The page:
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PostNowruz and Purim (Massoud Malek, USA, 03/20/17 4:24 pm)
If you start telling a story, you must finish it.
To become a Muslim, you just have to say: "There is no god, except one."
In Saudi Arabia, if you do not mention the second part, you would lose your head.
When I was a young boy, I loved listening to the Persian stories told by my grandfather, who could actually add and multiply large numbers in his head.
When I was reading the Babylonian Talmud and the book of Esther, I discovered that most of the stories were almost identical to the tales told to me by my grandfather.
In 2007, I visited Hamadan in Iran; there, I saw a structure over a large burial cave. In the cave, there are two large wooden gravestones. The tomb on the right is attributed to Esther the Queen and the tomb on the left belongs to Esther's uncle, Mordechai. There is now some scholarly controversy about whether Queen Esther really did indeed exist.
In 539 BCE, the Persian king Cyrus defeated the Babylonian king and the Jews came under Persian rule; thus exposing both groups to each others' customs. For over 2,500 years, Persians and Jews coexisted peacefully. As a result of this long-term peaceful coexistence and basic similarity in worldview, we might well have expected what in fact we find: a large number of parallels, mutual and one-way influences and borrowings, etc. These manifest themselves in several areas of Babylonian-Jewish rabbinic life: in lifestyle, in legal and theological borrowings, and in sensibility.
The story of Purim as told in the Book of Esther may be adapted from a Persian legend about the shrewdness of Queen Vashti, suggesting that Purim may be a transformation of the Persian New Year, Nowruz. By Googling Purim and Nowruz, you may notice many similarities between these two spring festivities.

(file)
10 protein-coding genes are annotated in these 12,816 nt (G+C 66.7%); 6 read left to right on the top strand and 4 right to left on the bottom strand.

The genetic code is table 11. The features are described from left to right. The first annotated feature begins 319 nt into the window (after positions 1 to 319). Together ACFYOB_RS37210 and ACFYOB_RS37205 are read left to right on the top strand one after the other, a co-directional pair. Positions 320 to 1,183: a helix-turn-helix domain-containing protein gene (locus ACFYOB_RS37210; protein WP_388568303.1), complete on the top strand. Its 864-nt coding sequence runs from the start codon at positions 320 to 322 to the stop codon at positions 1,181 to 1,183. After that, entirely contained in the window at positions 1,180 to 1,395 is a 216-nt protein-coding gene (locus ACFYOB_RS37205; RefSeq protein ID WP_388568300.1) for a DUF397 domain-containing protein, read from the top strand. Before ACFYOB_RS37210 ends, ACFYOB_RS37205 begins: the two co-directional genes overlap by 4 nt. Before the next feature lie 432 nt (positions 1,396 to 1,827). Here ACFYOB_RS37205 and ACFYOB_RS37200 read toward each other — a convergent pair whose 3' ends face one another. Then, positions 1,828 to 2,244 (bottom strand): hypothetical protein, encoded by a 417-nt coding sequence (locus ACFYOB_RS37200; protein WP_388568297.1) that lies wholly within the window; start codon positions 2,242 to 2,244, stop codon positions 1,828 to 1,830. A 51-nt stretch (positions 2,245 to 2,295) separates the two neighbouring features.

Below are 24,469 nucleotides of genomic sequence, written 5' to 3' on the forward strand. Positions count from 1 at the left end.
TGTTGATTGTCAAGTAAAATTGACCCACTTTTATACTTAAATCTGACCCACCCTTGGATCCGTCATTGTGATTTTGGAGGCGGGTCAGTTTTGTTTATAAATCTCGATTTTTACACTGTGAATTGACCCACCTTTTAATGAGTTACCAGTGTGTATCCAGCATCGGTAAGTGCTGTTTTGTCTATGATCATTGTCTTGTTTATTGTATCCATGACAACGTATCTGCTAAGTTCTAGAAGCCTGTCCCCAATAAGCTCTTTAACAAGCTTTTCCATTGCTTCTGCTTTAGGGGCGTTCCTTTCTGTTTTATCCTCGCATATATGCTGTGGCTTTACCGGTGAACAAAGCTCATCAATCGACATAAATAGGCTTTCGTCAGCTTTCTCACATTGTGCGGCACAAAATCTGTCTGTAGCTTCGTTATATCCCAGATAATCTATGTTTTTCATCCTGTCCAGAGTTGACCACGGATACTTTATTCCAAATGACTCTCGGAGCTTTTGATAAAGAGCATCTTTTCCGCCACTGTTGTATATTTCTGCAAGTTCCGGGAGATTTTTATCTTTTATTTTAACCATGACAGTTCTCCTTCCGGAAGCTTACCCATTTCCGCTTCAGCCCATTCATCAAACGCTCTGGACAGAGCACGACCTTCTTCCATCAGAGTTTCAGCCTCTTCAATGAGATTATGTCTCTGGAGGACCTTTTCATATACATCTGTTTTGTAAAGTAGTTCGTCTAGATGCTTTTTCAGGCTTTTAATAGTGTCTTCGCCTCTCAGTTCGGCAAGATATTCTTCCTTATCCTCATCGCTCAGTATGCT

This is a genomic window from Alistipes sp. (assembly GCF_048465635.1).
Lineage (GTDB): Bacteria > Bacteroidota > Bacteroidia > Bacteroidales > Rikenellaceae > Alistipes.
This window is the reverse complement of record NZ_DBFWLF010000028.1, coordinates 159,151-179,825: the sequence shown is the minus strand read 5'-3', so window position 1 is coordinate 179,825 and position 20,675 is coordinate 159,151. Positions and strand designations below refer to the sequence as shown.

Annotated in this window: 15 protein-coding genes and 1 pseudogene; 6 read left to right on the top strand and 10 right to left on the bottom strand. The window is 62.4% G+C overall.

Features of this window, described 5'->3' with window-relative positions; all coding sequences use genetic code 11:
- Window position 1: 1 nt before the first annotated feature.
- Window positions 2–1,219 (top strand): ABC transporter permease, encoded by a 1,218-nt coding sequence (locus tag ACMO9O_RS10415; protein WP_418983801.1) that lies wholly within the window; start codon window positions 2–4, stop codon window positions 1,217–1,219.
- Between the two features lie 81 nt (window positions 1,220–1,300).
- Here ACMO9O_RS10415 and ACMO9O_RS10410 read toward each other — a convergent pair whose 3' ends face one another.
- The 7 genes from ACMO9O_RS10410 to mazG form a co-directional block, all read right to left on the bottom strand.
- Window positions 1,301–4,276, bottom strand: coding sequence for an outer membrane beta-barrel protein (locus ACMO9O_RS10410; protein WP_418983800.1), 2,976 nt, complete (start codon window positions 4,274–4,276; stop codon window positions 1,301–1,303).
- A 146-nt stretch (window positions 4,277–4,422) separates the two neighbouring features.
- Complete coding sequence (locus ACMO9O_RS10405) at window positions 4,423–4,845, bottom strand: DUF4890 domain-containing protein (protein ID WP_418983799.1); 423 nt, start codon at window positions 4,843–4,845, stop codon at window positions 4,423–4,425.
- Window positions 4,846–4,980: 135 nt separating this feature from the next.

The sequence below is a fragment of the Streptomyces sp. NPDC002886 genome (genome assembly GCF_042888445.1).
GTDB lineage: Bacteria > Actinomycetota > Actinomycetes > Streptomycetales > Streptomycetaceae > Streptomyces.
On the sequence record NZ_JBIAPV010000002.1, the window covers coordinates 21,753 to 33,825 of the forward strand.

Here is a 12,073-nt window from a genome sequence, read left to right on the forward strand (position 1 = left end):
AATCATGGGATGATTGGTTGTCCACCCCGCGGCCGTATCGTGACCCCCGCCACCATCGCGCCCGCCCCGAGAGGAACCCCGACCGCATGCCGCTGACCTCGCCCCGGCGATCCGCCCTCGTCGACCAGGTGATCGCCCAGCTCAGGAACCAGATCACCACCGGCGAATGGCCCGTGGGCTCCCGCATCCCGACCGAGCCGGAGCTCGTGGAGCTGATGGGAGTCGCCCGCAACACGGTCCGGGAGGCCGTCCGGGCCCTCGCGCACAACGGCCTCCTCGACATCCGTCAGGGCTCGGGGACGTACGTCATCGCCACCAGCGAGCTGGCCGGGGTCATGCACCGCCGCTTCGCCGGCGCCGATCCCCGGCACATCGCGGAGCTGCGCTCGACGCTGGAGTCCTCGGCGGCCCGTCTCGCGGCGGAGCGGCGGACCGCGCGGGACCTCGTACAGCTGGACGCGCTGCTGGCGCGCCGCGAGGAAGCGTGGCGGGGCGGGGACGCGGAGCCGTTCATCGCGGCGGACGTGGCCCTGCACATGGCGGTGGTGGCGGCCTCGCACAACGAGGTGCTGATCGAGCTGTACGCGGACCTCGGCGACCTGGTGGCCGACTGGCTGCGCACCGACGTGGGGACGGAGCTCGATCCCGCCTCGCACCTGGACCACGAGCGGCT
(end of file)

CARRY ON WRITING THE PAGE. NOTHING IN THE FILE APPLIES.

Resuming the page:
In 2015, the day before the Jewish holiday Purim, the Israeli Prime Minister Benjamin Netanyahu brought up the biblical story in his speech to Congress to urge US lawmakers to reject a deal with Iran over its nuclear program.
In his speech, Netanyahu evoked the Book of Esther. He said: "We all read of a powerful Persian viceroy named Haman, who plotted to destroy the Jewish people some 2,500 years ago."
Haman was a Semite from Canaan, an area covering Israel, Philistia and Phoenicia. No historical sources outside the Bible mention a plot to kill the Jews in ancient Persia; Jews aren't even mentioned in ancient Persian sources.
At the end of the Book of Esther, after the Jews are saved, they are given the Persian King's permission to go on a killing spree against their enemies, Persians! On the 13th and final day of the Nowruz holiday, Iranians leave the house and picnic. This tradition is meant to recall the ancient Persians who ran away from the massacring Jews of the biblical story!
Every year around the Purim holiday, Netanyahu likes to repeat the first part of the biblical tale of Purim, but never mentions the end of the story.
JE comments: This is a curious case of syncretism. If I understand correctly, Purim is a celebration of the Jews' salvation from the Persians, and Nowruz celebrates the Persians' salvation from the Jews. Or maybe both holidays are just two takes on the equinox? (Throw Passover and Easter into the mix, and the plot gets complicated.)
Has WAIS discussed Purim before in the context of contemporary Iran? At least once: see this Ronald Hilton post from 2006: